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Communication: Key to Your Marriage’s Success—or the Reason for Its Failure?

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Like any tool, communication can be used to build or destroy. How are you using it with your spouse?

“What we’ve got here is failure to communicate.”—Cool Hand Luke (1967)

Communication is the most important factor in the failure or success of any marriage, so much so that it’s almost become a cliché—pop psychology classics like Men Are from Mars, Women Are from Venus and The Five Love Languages have become part of our cultural lexicon even as they’ve made their publishers millions of dollars with each rerelease. The topic is “evergreen”—perpetually relevant, no matter a couple’s generation or lifestyle. Whether you got hitched in 1965 or 2015, whether you’re Ivy League alums or high school dropouts, whether you’re living the dream or living on a shoestring, communication can make or break your marriage.

Communication, or more properly a mode of communication, had broken our marriage when my husband and I showed up in our counselor’s office several months ago in a desperate bid to avoid a divorce that seemed like the only way out of a situation that had become unhealthy, even emotionally abusive, for everyone involved. It wasn’t any one thing that had pushed us to the brink of no return—it was all of the things, or more precisely, it was our feelings about all of the difficulties and stresses in our lives, and our inability to talk about those feelings in a way that didn’t make our other half feel blamed and helpless.

My husband is naturally passive-aggressive; I’m naturally suspicious and defensive. Take those two traits and multiply them over 15 years and you have a recipe for disaster that neither of us were self-aware enough to see coming until the damage was already critical. Over a decade and a half of loaded questions and angry retorts, we’d trained each other to expect the worst from each other. I saw every question he asked as a stealth test; he saw every answer as a deflection or a cover-up.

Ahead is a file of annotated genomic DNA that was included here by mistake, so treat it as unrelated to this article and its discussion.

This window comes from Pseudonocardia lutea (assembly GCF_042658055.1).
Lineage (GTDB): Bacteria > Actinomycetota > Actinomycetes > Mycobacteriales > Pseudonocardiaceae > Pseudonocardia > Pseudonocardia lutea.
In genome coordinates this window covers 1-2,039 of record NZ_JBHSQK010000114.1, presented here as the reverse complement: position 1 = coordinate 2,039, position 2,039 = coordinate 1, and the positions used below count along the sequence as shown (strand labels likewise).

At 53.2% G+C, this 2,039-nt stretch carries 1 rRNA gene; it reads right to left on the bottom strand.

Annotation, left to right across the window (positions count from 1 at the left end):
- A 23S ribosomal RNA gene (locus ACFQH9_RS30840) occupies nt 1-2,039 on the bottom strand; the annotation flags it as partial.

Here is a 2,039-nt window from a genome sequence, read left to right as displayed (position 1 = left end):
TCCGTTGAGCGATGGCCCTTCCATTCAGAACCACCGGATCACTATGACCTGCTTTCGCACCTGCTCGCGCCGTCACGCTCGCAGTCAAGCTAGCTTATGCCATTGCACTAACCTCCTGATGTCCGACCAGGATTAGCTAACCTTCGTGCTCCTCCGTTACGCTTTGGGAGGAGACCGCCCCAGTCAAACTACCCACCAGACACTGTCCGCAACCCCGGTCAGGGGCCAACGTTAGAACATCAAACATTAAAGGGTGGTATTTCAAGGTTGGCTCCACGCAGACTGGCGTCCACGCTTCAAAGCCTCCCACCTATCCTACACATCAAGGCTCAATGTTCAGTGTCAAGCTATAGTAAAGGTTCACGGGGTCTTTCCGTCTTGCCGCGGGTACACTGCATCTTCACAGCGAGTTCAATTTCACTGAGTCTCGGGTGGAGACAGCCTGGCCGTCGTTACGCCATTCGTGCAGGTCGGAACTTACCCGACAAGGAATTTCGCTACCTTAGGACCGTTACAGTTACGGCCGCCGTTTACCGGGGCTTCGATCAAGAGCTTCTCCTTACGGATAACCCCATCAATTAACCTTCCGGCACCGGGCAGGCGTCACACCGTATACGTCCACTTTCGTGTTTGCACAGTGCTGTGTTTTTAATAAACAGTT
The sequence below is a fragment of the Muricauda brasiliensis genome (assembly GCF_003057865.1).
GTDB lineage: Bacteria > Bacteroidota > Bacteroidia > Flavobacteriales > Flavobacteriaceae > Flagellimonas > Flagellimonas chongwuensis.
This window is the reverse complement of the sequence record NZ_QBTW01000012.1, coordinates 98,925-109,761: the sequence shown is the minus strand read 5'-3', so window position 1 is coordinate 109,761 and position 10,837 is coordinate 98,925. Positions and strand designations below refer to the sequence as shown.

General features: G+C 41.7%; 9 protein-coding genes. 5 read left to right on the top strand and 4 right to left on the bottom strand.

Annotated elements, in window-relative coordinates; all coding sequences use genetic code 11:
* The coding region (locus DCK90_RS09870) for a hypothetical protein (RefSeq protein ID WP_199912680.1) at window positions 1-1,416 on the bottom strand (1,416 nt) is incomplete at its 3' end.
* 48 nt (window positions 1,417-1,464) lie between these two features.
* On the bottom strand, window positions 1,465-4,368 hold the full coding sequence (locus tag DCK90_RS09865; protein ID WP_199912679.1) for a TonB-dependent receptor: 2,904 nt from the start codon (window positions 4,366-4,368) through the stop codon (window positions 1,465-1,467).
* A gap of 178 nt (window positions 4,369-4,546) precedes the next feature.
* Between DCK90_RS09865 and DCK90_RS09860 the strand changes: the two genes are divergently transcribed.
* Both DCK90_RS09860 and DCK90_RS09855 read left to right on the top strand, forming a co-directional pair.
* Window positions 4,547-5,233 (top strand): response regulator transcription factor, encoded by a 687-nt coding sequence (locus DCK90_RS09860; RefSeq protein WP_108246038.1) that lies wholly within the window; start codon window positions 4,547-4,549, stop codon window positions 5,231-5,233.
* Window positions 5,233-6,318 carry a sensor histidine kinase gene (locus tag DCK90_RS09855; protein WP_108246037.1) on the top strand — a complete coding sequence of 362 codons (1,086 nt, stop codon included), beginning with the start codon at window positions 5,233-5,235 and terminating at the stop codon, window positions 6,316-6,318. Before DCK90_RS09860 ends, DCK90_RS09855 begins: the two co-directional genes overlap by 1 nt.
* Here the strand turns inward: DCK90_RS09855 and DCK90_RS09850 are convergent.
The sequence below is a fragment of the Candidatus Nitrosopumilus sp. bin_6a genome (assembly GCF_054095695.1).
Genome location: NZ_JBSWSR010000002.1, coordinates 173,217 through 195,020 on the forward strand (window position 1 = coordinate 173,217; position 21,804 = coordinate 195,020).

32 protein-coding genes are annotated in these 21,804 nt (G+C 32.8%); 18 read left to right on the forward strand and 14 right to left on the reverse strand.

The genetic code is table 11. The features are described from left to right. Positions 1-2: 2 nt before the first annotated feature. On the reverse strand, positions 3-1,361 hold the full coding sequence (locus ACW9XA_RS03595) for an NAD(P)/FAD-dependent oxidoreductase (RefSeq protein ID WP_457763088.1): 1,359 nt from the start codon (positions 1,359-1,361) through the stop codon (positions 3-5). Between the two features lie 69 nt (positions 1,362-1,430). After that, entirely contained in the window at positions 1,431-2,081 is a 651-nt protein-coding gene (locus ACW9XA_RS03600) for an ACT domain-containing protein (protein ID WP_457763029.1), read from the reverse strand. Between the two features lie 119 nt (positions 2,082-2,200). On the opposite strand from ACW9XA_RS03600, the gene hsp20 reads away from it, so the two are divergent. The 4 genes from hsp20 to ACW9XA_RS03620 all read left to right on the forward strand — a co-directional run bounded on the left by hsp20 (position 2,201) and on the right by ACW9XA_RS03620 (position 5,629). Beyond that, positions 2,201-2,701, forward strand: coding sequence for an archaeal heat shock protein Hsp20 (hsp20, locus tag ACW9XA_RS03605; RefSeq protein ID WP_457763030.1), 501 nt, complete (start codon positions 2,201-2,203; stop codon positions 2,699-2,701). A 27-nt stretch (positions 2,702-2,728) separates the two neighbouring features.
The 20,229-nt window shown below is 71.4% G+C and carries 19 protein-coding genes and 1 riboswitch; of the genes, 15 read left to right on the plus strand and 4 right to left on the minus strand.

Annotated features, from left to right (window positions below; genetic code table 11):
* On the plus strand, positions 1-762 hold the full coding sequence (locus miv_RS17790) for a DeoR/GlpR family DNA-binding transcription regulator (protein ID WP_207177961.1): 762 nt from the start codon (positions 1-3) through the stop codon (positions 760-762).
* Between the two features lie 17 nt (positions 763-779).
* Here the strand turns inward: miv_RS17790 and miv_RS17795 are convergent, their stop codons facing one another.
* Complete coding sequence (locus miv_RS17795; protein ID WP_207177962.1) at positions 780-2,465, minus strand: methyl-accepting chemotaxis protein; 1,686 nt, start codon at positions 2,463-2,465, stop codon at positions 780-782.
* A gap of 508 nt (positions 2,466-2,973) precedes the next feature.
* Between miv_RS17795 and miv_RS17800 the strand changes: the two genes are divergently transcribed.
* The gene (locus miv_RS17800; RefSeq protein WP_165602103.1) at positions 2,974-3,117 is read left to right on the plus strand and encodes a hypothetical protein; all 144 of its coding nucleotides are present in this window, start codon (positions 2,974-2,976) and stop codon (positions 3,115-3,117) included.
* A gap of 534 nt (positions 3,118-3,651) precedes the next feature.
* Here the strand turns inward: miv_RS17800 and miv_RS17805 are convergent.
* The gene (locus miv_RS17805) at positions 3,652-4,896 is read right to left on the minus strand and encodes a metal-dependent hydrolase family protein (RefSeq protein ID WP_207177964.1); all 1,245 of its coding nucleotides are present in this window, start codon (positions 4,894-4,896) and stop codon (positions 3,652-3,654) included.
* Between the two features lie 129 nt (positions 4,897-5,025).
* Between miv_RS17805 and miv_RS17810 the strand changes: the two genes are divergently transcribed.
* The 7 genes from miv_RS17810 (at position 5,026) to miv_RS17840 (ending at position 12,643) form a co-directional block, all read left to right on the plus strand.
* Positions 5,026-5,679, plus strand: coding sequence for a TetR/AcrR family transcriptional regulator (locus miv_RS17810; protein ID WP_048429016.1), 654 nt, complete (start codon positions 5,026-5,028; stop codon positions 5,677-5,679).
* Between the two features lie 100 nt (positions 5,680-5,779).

Those weren’t our only communication problems. We also struggled with the stereotypical dynamic of the “emotionless” man and his “hysterical” wife (the truth was more complicated than that, of course). We each spoke vastly different “love languages,” and had a hard time recognizing each other’s attempts to reach out to one another. Perhaps most damaging were our (faulty) attempts to read each other’s minds—and our expectations that the other would (correctly) do the same.

In part 2 of this topic, I’ll explore some of the most common communicative pitfalls that damage couples’ marriages – the unspoken expectations, swallowed disappointments, missed opportunities and more that distort our view of one another and foster discontent. After that I’ll tell you what we are doing to try to solve the problem in our own marriage, and point you toward help for yours.

The truth is, communication isn’t easy. If it were there wouldn’t still be so many best-selling books about it after all these years, and the divorce rate wouldn’t be as high as it is now. If you and your spouse are struggling to connect with or understand each other, no matter how hopeless it seems (barring serious abuse), I want to encourage you to hold on and keep reading. No, this series isn’t going to fix your relationship for you, but I hope it will give you a glimmer of faith that it can be done. Eight months ago I was sure our marriage was dead. Today, we’re working together as a team to revive it. I can’t tell you how to get from there to here, but I can tell you about the path we took.

Until then, Google “Retrouvaille.” It was (and continues to be) an important part of our journey, and it is all about communication. I’ll tell you more about it in a future installment, but for now, consider reserving your spot at the next session. (You can always cancel later if I fail to convince you it’s worthwhile.) If nothing else, head over to YouTube and watch the many testimonials of couples who were helped by this incredible program. Watched with an open mind, it may give you food for thought—and some desperately needed hope.

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